The Return of the Taliban

Despite limited options, India must work with other nations for stability in Afghanistan

Ajay SinghAjay Singh

Everyone saw it coming, but nobody expected it to unravel so fast. From the time President Joe Biden announced that he would withdraw all US troops from Afghanistan by 11 September 2021, (less around a battalion to guard the Embassy), security analysts had predicted that the Taliban would take over the country in a year or so—maybe two years at the most.

But less than three months after the US commenced its withdrawal, the Taliban have already roared through Afghanistan, taking over 204 of its 407 districts; it held only 73 at the beginning of May. It has seized the major towns of Mazar-e-Sharif, Herat and Kandahar and gained control of the major border crossings and highways. In most cases, the Afghan security forces have surrendered without a fight. Without the US air support and intelligence, they stand little chance against the well-armed and highly motivated Taliban fighters. With just around 15 per cent of the country still under government control, the question of a Taliban takeover is not about ‘when’ but ‘how soon?’

US secretary of state Blinken with Indian external affairs
minister S. Jaishankar

The symbolic end of the US withdrawal came with the handing over of the crucial Bagram Base, north of Kabul. At 3 am in the morning of July 2, US troops filed into the cavernous doors of the mammoth transport aircraft and the last aircraft took off from one of its twin runways. The withdrawal was low key, even without the customary photo op. It did not have the frantic desperation of Vietnam, when US helicopters lifted off from the US embassy in Saigon, with the panicked staff hanging on to them. But it was still a defeat and contained the hidden chaos.

Over 16,000 pieces of equipment were destroyed before departure to prevent them from falling in hostile hands. Looters entered the base, grabbing laptops and whatever else they could find—because of the lack of coordination with the Afghan security forces who were to take over the base. Over 17,000 Afghan personnel who had worked with the US, hurriedly sought asylum in neighbouring countries fearing reprisal from the Taliban. And predictably, a rocket landed near the base almost as soon as it had been vacated. The base which once saw over 100,000 troops passing through it and witnessed over 200 take-offs and landings a day, was silent and empty. Like the rest of Afghanistan, it seemed resigned to its fate, as it awaited the Taliban poised in the shadows.

Around 7,000 NATO troops from other countries boarded their aircraft and returned home as well, signalling an end to Operation Resolute Support. The 7,800 contractors who provided logistics support, too returned. And though General Austin Miller and President Joe Biden have gone to great lengths to assure Afghanistan that it has not been abandoned; it has. What support remains now is around USD 3 Billion in security assistance, ‘over the horizon’ strikes from US bases and aircraft carriers in the Middle East, and some drone-based surveillance. That has nothing more than symbolic value.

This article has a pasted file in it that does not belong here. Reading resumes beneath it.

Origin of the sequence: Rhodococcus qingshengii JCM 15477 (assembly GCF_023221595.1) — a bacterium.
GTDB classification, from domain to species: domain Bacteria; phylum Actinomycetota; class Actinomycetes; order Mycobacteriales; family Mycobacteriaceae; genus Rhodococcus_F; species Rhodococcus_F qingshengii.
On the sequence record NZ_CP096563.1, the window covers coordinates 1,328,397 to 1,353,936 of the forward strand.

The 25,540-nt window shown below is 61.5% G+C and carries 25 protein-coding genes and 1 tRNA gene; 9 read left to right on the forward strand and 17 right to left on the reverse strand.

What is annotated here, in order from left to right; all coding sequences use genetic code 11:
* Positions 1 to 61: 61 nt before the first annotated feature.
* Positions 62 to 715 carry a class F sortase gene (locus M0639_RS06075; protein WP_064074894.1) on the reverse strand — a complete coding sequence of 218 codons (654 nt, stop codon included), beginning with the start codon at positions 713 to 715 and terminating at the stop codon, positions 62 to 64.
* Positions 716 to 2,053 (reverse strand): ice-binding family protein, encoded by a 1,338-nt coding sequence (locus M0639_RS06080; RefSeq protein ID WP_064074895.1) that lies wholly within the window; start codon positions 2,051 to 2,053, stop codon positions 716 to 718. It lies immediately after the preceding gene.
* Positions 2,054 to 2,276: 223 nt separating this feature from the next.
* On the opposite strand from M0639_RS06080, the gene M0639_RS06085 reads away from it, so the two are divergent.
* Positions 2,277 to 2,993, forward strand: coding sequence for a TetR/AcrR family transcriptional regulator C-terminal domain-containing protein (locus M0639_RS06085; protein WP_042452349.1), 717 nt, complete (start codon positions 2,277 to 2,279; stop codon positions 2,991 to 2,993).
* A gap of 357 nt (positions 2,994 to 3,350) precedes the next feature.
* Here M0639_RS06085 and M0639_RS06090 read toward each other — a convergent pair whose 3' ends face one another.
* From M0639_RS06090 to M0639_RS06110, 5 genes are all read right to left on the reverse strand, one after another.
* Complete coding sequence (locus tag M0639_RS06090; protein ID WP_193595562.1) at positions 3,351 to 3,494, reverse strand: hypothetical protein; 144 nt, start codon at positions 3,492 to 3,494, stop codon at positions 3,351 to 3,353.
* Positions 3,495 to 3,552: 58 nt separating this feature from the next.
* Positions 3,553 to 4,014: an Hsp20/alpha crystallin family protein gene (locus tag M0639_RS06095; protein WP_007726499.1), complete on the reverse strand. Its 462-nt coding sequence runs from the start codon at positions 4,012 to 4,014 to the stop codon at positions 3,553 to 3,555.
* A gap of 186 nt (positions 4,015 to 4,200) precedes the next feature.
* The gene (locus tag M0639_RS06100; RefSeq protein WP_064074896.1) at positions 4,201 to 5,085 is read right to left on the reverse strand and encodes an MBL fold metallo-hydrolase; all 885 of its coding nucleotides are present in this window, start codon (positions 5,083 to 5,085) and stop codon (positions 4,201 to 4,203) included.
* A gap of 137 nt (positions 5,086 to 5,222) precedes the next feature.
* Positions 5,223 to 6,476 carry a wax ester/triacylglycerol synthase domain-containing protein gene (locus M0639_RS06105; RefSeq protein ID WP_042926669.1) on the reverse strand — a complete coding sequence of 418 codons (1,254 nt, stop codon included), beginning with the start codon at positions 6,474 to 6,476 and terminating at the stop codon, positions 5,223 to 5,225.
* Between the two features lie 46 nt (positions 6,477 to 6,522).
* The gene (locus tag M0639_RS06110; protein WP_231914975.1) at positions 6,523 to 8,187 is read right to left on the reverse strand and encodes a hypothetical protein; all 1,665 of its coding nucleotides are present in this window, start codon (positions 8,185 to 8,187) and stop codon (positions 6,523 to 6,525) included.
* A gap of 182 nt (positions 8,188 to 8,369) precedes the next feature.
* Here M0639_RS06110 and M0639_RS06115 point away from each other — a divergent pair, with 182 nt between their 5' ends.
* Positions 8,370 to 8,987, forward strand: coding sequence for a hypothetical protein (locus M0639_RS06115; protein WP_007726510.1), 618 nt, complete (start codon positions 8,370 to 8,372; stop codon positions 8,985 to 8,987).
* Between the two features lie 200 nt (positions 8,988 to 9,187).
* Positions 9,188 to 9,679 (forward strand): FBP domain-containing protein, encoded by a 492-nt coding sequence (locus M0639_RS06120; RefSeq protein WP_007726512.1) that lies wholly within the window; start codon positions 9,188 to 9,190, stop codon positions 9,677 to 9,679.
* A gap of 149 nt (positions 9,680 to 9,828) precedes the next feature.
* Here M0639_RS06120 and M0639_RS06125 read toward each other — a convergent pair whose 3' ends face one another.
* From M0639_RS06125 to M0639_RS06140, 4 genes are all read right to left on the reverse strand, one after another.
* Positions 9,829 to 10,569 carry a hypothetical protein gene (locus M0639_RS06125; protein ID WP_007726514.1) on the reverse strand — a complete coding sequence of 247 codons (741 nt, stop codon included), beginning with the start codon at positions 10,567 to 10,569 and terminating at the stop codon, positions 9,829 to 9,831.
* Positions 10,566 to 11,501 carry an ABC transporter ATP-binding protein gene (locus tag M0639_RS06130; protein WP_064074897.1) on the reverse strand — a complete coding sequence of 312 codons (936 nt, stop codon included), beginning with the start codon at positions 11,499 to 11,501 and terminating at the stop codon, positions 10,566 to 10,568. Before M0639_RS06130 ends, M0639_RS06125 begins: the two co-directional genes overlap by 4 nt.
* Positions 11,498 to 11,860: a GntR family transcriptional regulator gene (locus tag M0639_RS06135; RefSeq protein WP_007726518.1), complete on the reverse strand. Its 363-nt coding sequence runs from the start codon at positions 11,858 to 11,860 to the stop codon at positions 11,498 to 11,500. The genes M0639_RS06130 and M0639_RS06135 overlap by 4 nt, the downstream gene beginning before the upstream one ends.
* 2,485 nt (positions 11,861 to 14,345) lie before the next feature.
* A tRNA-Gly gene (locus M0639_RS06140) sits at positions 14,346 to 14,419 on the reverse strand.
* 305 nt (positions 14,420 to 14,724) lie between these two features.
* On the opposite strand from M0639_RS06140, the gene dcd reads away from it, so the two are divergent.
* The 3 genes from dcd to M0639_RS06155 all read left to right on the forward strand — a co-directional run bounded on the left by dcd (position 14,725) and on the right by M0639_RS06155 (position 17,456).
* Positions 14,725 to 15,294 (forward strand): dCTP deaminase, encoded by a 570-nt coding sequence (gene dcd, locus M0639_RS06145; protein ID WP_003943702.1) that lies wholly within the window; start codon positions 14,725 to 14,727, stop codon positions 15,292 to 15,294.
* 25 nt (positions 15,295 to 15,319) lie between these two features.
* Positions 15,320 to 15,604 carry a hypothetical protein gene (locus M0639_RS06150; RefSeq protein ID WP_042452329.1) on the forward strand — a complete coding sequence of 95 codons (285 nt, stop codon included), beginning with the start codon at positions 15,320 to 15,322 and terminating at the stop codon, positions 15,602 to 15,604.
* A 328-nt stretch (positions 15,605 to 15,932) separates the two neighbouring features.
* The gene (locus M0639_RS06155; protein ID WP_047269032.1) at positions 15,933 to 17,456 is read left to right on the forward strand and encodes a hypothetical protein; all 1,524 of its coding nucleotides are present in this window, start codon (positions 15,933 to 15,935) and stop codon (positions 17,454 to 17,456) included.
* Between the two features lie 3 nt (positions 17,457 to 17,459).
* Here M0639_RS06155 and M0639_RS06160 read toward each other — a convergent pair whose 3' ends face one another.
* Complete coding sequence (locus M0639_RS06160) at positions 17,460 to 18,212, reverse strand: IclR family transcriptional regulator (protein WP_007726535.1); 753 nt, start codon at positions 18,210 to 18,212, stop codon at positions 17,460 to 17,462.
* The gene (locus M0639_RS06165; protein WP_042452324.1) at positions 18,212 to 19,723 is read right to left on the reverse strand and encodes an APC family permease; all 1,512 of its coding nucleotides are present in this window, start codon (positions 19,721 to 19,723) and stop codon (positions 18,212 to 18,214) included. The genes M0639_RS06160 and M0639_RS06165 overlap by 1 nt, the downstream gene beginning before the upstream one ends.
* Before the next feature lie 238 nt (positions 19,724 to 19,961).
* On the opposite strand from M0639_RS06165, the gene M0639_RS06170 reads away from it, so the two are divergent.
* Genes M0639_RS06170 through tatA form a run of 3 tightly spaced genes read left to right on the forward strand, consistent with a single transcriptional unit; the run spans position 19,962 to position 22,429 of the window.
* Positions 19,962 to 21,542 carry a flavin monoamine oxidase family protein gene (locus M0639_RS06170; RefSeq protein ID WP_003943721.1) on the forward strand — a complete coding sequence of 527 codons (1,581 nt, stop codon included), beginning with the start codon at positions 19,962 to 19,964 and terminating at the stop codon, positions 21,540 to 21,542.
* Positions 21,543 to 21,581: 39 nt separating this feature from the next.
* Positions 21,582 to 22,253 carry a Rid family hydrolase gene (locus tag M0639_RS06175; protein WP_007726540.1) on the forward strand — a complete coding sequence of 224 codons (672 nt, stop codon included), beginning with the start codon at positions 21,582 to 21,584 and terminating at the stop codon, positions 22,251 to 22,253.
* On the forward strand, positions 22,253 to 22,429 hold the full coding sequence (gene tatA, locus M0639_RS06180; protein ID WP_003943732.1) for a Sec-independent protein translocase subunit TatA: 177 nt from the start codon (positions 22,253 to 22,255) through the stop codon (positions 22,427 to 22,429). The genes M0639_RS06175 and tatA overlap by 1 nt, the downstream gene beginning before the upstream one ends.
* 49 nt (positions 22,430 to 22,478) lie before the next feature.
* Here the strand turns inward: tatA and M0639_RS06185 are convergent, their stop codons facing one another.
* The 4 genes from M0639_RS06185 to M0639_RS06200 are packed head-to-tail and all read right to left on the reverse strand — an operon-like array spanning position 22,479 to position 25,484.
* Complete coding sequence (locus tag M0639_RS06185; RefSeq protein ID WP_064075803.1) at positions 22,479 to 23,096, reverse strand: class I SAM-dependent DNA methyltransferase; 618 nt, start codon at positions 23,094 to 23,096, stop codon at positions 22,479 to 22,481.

In effect, it means that after 20 years of war, 3,500 casualties (not counting over 2,41,000 Afghans) and over USD3 trillion of treasure, the US has packed up and gone with only one of its stated aims achieved—the elimination of Osama Bin Laden (which in hindsight could have been done even without the US invasion). In everything else, it is virtually back to square A.

The Taliban have returned. They are stronger than before. The Republic of Afghanistan is on its way to becoming an Emirate. Democracy, which the US invested so much in, is threatened since the Taliban don’t believe in elections. Human rights are out of the window; and Afghanistan is set to return to the Medieval ages. The US has now been perceived to be the loser. And just as the Soviet defeat in Afghanistan precipitated the disintegration of USSR, the US defeat there will hasten its ‘terminal decline’ and pave the way for their other actors—China and Russia—to assert their domination on the world stage.

Afghanistan has already descended into instability. The US had erred in not equipping the Afghan National Army (ANA) adequately and now it is in no position to stave off the rampaging Taliban. Local militia have joined the ANA in the battle, but that is a recipe for even greater disaster. It was the proliferation of local militia that had hurled Afghanistan into the civil war after the Soviet withdrawal. In places where the Taliban have taken over, the same diktats of women being not allowed to move out without a male chaperone, men forced to grow beards, Islamic courts passing medieval punishments, and suppression of minorities have begun. Taliban 2.0 seems poised to take over Afghanistan and this heralds a bleak period where its instability could spill over to the entire region.


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